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CT image summation boosts accuracy of RF ablation targeting

Merging multiple CT images (summation of CT scans) increases the accuracy of probe repositioning during radiofrequency ablation treatments of various lesions, according to a recent study performed at Dartmouth-Hitchcock Medical Center.

"During radiofrequency ablation, the probe often needs to be repositioned in order to effectively treat an entire lesion," said author Dr. John M. Gemery, an assistant professor of vascular and interventional radiology at Dartmouth. "During RF ablation, it is hard to determine the areas that have already been treated when moving the probe around. Looking at summated images of several CT scans allows one to quickly check where the ablation probe has been."

Forty patients have been successfully treated using the summation method.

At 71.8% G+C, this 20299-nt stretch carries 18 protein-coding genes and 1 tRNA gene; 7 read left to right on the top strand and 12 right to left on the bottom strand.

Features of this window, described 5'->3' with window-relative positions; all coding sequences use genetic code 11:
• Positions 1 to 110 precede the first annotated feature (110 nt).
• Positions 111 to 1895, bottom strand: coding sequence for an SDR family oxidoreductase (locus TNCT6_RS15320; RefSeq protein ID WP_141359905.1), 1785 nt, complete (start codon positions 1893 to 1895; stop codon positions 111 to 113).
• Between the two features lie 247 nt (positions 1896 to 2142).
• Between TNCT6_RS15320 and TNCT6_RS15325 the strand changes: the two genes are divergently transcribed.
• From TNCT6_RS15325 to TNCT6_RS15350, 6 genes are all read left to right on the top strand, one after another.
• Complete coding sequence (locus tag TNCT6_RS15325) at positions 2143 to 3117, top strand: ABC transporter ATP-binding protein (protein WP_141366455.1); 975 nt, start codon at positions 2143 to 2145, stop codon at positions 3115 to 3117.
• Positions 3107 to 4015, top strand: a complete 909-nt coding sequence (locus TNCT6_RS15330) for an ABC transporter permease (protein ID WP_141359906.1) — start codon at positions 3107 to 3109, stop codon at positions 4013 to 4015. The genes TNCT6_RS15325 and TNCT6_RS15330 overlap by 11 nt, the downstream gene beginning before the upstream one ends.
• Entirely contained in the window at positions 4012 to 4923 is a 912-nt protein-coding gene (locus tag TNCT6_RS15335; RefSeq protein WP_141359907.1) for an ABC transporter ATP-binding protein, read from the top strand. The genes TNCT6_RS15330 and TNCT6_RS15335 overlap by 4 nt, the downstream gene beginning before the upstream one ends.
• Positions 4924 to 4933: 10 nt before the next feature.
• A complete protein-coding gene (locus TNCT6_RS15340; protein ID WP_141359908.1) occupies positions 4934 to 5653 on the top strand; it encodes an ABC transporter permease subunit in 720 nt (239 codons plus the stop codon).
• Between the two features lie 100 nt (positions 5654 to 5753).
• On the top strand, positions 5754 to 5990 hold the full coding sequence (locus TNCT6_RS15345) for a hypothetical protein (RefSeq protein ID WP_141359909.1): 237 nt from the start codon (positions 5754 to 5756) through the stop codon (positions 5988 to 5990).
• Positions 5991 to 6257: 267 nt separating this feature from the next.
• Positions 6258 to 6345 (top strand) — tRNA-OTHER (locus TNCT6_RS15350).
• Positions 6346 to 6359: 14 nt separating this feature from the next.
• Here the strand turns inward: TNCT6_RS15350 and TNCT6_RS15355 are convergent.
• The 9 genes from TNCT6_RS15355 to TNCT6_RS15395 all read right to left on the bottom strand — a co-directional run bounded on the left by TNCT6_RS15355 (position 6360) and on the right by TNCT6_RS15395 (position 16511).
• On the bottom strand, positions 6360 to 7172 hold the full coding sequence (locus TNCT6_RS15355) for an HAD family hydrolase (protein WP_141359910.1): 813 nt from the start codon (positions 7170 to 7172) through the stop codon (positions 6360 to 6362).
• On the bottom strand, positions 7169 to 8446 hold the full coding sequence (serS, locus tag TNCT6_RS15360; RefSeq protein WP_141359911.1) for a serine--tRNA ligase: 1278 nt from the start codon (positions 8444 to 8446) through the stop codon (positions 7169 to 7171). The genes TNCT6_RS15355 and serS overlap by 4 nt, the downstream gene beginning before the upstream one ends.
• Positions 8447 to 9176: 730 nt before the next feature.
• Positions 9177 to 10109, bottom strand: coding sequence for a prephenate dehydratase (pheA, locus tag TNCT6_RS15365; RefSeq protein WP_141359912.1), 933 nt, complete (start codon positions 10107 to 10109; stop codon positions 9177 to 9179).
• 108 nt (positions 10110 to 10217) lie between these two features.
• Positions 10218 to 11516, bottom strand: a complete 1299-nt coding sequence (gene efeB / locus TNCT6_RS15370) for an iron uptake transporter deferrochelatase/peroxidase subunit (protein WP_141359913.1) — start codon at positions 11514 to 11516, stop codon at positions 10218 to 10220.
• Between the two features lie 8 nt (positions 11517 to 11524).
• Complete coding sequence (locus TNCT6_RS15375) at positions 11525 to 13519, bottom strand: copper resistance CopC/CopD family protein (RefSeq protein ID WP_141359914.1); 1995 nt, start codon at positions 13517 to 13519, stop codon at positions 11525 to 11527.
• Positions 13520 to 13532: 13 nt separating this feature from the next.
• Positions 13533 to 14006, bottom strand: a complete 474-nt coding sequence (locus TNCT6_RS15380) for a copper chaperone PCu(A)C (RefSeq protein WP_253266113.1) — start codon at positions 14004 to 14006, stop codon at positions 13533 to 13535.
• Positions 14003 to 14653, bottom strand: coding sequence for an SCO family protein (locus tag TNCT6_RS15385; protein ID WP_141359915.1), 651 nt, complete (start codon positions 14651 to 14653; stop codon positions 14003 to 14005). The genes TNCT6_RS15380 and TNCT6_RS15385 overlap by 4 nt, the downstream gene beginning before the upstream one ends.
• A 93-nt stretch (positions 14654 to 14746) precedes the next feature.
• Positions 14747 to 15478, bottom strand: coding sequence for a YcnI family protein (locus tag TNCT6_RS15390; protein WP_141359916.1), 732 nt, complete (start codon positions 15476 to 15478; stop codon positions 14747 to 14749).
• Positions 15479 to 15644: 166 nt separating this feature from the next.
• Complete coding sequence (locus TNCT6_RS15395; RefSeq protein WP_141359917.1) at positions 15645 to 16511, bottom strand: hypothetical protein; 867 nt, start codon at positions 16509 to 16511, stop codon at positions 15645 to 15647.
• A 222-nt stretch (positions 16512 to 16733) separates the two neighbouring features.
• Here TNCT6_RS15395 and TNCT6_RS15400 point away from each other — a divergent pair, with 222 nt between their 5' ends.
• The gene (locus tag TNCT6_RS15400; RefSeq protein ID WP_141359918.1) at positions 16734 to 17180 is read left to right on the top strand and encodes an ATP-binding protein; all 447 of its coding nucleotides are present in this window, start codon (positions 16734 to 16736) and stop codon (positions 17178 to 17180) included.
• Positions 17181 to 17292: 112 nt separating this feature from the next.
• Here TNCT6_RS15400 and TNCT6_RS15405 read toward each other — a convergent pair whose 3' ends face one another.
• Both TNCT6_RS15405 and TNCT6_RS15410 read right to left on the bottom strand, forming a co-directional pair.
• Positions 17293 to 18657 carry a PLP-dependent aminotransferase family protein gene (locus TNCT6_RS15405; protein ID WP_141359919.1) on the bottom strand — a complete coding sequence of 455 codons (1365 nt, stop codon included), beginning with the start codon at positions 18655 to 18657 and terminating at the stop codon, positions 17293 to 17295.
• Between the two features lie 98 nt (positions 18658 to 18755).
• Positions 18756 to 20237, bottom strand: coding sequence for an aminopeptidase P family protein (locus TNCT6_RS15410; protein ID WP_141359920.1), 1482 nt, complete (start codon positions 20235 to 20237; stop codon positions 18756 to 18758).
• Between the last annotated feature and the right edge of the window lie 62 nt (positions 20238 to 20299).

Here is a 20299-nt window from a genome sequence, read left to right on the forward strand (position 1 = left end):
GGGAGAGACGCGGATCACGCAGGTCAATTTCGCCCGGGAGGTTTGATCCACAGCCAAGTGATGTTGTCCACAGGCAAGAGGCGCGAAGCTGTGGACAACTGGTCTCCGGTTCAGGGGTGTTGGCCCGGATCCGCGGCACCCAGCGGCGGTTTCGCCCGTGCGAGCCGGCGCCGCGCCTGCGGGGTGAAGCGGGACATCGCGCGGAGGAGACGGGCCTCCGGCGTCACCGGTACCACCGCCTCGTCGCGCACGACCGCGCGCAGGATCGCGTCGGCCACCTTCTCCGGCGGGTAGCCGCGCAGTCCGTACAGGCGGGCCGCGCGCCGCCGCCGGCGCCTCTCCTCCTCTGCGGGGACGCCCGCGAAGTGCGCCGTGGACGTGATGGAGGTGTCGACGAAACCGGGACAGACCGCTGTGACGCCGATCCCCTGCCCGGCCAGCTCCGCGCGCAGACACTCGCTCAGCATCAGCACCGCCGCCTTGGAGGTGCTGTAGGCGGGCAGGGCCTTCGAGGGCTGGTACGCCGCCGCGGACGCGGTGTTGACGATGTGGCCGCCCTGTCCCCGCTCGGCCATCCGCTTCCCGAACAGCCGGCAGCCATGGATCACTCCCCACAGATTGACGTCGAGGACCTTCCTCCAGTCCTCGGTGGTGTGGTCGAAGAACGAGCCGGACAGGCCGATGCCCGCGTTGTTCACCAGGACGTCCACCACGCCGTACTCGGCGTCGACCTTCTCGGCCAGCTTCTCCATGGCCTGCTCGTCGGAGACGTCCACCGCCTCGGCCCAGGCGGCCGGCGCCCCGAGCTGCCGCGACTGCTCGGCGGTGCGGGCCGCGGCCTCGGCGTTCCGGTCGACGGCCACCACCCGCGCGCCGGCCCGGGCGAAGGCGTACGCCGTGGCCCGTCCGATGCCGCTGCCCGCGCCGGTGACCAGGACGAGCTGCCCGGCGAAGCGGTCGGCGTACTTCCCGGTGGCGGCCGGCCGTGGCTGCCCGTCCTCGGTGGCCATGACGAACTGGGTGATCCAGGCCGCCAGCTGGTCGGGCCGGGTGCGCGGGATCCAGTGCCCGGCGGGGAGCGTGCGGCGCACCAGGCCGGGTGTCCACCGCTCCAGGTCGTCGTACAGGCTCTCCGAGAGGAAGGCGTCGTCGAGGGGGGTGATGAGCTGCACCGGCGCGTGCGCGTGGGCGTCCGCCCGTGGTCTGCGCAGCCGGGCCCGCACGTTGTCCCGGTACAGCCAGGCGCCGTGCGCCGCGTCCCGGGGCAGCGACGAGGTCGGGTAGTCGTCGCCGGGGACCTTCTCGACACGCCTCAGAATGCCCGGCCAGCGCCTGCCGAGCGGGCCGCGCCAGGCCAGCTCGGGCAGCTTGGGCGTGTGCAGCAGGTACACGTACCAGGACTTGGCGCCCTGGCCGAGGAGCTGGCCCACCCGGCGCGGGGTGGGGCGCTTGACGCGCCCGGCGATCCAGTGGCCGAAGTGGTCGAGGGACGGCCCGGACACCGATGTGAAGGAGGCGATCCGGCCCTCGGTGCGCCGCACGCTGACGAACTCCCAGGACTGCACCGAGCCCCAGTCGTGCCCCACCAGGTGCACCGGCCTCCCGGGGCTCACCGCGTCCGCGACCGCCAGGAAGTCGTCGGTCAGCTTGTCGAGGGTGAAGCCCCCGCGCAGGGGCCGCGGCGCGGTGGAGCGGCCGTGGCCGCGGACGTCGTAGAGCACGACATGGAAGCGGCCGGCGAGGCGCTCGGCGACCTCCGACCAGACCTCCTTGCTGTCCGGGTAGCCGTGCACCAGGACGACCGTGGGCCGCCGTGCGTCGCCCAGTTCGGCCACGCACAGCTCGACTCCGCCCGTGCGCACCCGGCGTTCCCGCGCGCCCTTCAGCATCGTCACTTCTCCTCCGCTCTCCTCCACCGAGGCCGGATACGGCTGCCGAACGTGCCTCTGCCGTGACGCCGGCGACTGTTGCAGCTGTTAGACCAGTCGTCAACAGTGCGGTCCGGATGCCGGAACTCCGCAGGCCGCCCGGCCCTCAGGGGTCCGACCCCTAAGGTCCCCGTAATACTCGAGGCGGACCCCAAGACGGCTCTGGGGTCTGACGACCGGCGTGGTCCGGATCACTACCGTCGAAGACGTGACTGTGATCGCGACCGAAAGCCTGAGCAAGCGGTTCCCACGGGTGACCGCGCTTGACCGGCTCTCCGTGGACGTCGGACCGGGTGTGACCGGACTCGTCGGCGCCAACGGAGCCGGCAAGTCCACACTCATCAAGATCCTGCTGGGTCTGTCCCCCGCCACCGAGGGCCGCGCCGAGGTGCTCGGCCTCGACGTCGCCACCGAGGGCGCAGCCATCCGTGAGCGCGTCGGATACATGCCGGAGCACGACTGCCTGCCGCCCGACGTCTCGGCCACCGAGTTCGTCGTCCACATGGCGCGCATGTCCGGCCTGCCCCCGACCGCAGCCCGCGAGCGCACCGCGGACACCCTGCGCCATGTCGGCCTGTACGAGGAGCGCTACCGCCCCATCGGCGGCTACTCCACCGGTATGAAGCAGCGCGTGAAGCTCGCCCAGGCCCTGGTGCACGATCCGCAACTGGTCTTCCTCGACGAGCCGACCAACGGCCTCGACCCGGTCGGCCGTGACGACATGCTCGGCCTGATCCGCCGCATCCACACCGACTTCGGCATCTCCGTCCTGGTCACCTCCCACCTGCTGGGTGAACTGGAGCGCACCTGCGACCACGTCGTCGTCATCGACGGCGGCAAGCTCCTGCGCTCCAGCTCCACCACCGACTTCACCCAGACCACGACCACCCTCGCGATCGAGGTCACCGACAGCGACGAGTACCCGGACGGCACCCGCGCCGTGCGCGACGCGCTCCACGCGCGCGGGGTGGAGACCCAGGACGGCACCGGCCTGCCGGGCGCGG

Probe repositioning has most commonly been used on patients who have lesions within the liver and kidneys. It also has been used on lesions found in the lungs and bones, according to Gemery.

The summation method allows for three or more probe placements to be seen at one time, Gemery said. It takes about 30 seconds on a single-slice CT scanner to summate CT scans of different placements into a single set of images. The process is much faster on newer multislice systems because of their high-speed computers.

"I think that our discovery is an incremental step forward to improving image-guided treatments," he said.

The study appears in the September issue of the American Journal of Roentgenology (AJR 2008: 191: 790-792).

-- By Heather Curry, American Roentgen Ray Society

For more information from the Diagnostic Imaging archives:

TACE plus RFA extends survival in liver cancer patients

Image-guided ablation eases bone tumor pain

RF ablation proves its worth in Barrett's esophagus

This article was provided courtesy of our content partner, Diagnostic Imaging (a CMPMedica Publication) - please visit their site, http://www.dimag.com, for more articles.

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Comment by radRounds Radiology Network on September 18, 2008 at 12:59pm
Inviting all radRounds members to discuss this latest finding published in the AJR!

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